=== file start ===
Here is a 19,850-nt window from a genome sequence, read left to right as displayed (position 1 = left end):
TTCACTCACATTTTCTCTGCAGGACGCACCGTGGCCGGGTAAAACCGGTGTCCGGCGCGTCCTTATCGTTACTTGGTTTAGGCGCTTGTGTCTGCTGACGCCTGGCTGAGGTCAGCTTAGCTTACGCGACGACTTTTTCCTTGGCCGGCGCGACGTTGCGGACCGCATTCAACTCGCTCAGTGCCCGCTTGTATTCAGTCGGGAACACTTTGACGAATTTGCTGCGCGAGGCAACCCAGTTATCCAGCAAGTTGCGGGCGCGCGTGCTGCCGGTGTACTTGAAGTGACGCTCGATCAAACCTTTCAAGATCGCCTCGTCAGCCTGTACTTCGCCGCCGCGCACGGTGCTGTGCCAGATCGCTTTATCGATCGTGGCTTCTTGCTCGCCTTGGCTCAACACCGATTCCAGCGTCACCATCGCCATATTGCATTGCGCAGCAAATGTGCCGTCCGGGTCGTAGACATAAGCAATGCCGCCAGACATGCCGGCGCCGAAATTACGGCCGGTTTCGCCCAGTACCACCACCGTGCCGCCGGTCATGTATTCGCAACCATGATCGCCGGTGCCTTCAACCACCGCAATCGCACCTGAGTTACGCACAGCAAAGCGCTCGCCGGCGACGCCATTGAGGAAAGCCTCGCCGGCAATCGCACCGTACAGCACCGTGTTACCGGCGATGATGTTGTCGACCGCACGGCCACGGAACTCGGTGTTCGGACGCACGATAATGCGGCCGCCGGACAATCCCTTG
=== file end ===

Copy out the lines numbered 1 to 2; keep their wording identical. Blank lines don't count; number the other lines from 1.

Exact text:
Here is a 19,850-nt window from a genome sequence, read left to right as displayed (position 1 = left end):
TTCACTCACATTTTCTCTGCAGGACGCACCGTGGCCGGGTAAAACCGGTGTCCGGCGCGTCCTTATCGTTACTTGGTTTAGGCGCTTGTGTCTGCTGACGCCTGGCTGAGGTCAGCTTAGCTTACGCGACGACTTTTTCCTTGGCCGGCGCGACGTTGCGGACCGCATTCAACTCGCTCAGTGCCCGCTTGTATTCAGTCGGGAACACTTTGACGAATTTGCTGCGCGAGGCAACCCAGTTATCCAGCAAGTTGCGGGCGCGCGTGCTGCCGGTGTACTTGAAGTGACGCTCGATCAAACCTTTCAAGATCGCCTCGTCAGCCTGTACTTCGCCGCCGCGCACGGTGCTGTGCCAGATCGCTTTATCGATCGTGGCTTCTTGCTCGCCTTGGCTCAACACCGATTCCAGCGTCACCATCGCCATATTGCATTGCGCAGCAAATGTGCCGTCCGGGTCGTAGACATAAGCAATGCCGCCAGACATGCCGGCGCCGAAATTACGGCCGGTTTCGCCCAGTACCACCACCGTGCCGCCGGTCATGTATTCGCAACCATGATCGCCGGTGCCTTCAACCACCGCAATCGCACCTGAGTTACGCACAGCAAAGCGCTCGCCGGCGACGCCATTGAGGAAAGCCTCGCCGGCAATCGCACCGTACAGCACCGTGTTACCGGCGATGATGTTGTCGACCGCACGGCCACGGAACTCGGTGTTCGGACGCACGATAATGCGGCCGCCGGACAATCCCTTG